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The Honolulu Advertiser

Associated Press

Posted on: Sunday, January 3, 2010

Mom seeks burial with slain soldier

 • Standoff on Okinawa base
Hawaii news photo - The Honolulu Advertiser

Denise Anderson poses with her son, U.S. Army Iraq War veteran Corey Shea, on the porch of their Mansfield, Mass., home before Shea was killed in action in Iraq in November 2008.

Family photo via Associated Press

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WASHINGTON Denise Anderson lost her only son in the Iraq war. She's determined not to lose her fight to be buried with him in a national veterans cemetery.

Army Spc. Corey Shea died Nov. 12, 2008, in Mosul, with one about a month left on his tour of duty in Iraq. He was buried at the Massachusetts National Cemetery in Bourne, about 50 miles from his hometown of Mansfield, Mass.

A grieving Anderson, 42, soon hit an obstacle in her quest to be buried in the same plot with her son. That chance is offered only to the spouses or children of dead veterans; Corey Shea was 21, single and childless.

The Veterans Affairs Department grants waivers and has approved four similar requests from dead soldiers' parents since 2005.

Anderson also sought a waiver. But under the VA's policy, she has to die first to get one, a limbo that Anderson finds tough to live with.

"It was the most devastating blow that I could ever get," Anderson said in an interview with The Associated Press. "I just miss him so much. Just being with him will give me some sort of peace."

"Every day I wake up and I look at his pictures and I cry," she said. "It doesn't get any easier. Maybe down the road I will be able to deal with it a little bit better, but right now it's not easy."

VA spokeswoman Laurie Tranter said Anderson's waiver request was not granted because it was made "in advance of her time of need, which is VA's policy for all such waiver requests." Tranter noted, however, that just in case, Corey Shea's remains "were placed at a sufficient depth to accommodate her future burial."

Anderson doesn't understand why her request can't be granted now. She is challenging the VA's burial policy with support from her congressman, Rep. Barney Frank, and Sen. John Kerry, D-Mass.

"The disproportion between what this country owes her and what she is asking is just as large as can be," Frank said.

The two lawmakers are pushing the Corey Shea Act, a bill that would allow burial privileges for biological or adoptive parents of dead veterans who are buried in any of the 130 cemeteries run by the VA's National Cemetery Administration. The legislation does not apply to burials at Arlington National Cemetery, which is maintained by the Army.

Under the bill, parents would be allowed burial space if their deceased veteran sons and daughters had no living spouses or minor children, and if there is available space at the gravesite. The veteran in question also must have been killed in battle or in preparation for battle.

Frank's measure passed the House as part of a broader bill. Kerry is optimistic about the measure's prospects in the Senate.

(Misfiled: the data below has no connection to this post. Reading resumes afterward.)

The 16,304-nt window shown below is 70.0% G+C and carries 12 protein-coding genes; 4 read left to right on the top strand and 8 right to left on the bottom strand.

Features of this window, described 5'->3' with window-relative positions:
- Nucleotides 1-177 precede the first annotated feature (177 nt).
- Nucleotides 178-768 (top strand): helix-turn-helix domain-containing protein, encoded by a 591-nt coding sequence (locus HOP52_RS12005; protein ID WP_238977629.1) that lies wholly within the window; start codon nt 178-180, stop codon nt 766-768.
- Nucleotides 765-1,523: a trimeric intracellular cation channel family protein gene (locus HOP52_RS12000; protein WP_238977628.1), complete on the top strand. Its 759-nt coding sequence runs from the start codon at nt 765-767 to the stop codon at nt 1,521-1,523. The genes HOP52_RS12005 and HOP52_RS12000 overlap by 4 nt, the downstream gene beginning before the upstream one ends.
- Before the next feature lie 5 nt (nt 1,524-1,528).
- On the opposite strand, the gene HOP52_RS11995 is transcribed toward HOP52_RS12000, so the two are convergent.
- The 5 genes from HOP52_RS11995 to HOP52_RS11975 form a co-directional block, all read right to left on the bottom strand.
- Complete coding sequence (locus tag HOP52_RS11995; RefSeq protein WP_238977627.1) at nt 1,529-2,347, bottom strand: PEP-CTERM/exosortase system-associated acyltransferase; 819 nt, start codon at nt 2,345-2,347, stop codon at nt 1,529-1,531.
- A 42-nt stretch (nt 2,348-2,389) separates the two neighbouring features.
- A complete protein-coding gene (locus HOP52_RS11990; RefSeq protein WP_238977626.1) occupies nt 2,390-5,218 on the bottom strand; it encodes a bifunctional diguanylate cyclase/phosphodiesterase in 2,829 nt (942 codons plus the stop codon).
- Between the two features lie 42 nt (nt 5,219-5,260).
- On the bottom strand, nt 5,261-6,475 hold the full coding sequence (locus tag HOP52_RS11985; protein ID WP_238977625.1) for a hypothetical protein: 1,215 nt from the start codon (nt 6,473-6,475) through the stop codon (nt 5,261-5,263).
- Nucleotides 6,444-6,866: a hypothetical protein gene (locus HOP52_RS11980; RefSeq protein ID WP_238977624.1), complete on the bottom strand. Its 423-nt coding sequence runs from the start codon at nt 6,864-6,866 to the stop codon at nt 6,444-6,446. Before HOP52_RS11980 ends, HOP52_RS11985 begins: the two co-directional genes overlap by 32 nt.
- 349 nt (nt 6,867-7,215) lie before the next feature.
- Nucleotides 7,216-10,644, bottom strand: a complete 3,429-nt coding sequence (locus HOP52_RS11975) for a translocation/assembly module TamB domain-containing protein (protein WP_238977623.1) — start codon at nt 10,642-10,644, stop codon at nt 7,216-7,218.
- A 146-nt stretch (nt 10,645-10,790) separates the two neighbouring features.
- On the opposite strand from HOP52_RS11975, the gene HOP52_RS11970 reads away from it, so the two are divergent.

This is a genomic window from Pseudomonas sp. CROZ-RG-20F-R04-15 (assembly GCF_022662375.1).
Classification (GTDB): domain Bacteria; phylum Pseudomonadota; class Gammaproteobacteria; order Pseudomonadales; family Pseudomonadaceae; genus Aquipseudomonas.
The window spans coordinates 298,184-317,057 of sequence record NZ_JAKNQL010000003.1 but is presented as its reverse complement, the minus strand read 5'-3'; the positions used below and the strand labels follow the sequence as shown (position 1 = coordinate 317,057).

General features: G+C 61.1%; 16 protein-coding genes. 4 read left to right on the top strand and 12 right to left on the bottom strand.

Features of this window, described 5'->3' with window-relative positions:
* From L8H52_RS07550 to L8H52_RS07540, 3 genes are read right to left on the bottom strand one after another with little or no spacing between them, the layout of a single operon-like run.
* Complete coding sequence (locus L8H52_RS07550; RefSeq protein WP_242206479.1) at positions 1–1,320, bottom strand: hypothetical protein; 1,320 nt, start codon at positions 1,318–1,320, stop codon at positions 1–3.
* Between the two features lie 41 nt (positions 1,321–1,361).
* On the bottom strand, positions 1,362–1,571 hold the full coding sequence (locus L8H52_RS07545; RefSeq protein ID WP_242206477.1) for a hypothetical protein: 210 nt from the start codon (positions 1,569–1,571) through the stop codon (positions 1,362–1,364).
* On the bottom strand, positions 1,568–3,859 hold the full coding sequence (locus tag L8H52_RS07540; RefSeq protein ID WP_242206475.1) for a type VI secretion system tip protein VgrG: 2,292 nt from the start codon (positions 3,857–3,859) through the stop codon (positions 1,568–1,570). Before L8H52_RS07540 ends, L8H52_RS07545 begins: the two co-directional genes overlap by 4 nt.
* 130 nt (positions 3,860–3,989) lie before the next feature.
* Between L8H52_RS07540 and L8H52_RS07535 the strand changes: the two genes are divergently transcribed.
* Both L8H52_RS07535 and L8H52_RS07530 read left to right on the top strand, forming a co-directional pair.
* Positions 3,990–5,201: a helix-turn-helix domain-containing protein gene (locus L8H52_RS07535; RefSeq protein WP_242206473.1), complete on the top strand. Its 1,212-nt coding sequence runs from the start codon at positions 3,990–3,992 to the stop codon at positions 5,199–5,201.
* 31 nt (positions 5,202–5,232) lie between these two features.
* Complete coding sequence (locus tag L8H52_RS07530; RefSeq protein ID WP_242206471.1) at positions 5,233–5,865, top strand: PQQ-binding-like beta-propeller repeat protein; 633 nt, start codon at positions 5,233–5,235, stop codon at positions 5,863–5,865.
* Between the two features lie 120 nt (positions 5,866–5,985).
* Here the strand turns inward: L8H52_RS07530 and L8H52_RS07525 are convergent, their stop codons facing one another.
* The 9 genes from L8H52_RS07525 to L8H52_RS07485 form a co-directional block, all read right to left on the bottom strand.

"No mothers or fathers of a fallen soldier should have to worry about their child being buried alone," Kerry said. "I think Corey Shea would be unbelievably proud of his mother for her determined efforts to honor his memory and ease the burden for other parents who have experienced unbearable loss."

The response from veterans advocacy groups has been mixed.

Ruth Stonesifer, national president of American Gold Star Mothers, said most members of her group support the bill. She said she's heard of about a dozen parents who want to be buried with their children in national cemeteries.

AMVETS, however, said the measure would set a bad precedent for the veterans benefits system.

"Certainly we empathize with our Gold Star families," said AMVETS spokesman Jay Agg. "In this particular case, we really have to fall on the side on protecting the integrity of the veterans benefits system. The position of AMVETS is that the benefits are for service members and their eligible dependents."

Groups such as the Veterans of Foreign Wars, the nation's largest organization of combat veterans, the American Legion and the National Military Family Association said they've not taken a position on the measure.

The VA initially had concerns that broadening eligibility for burials would mean fewer gravesites available for veterans. They noted that more than two people could qualify for burial as the parents in cases involving a combination of birth parents, adoptive parents, step parents or foster parents.

"We believe that preserving sufficient burial space for veterans should take priority over burial eligibility for others, and the original bill was very broad," Tranter said.

To address those concerns, the bill was amended so only biological or adoptive parents could qualify.

Anderson said she's determined to see the bill become law.

"I'm the kind of person who doesn't like to take 'no' for an answer," she said. "I shouldn't have to ask to be buried with my son."

Anderson said she was a single mom until Corey was about 8 and that they were especially close. She recalled working 60 hours a week to support them.

"He always had a smile on his face," she said. "He had the biggest heart whatsoever. He'd do anything for anybody."

Now, she's embarrassed about having to challenge the VA for a chance to maintain, in death, the bond she and her son enjoyed in life.

"He was my heart and soul," Anderson said. "It was like losing a twin. That's how I feel. And it is just really important to me that I be alongside him. I want to spend my eternity with him."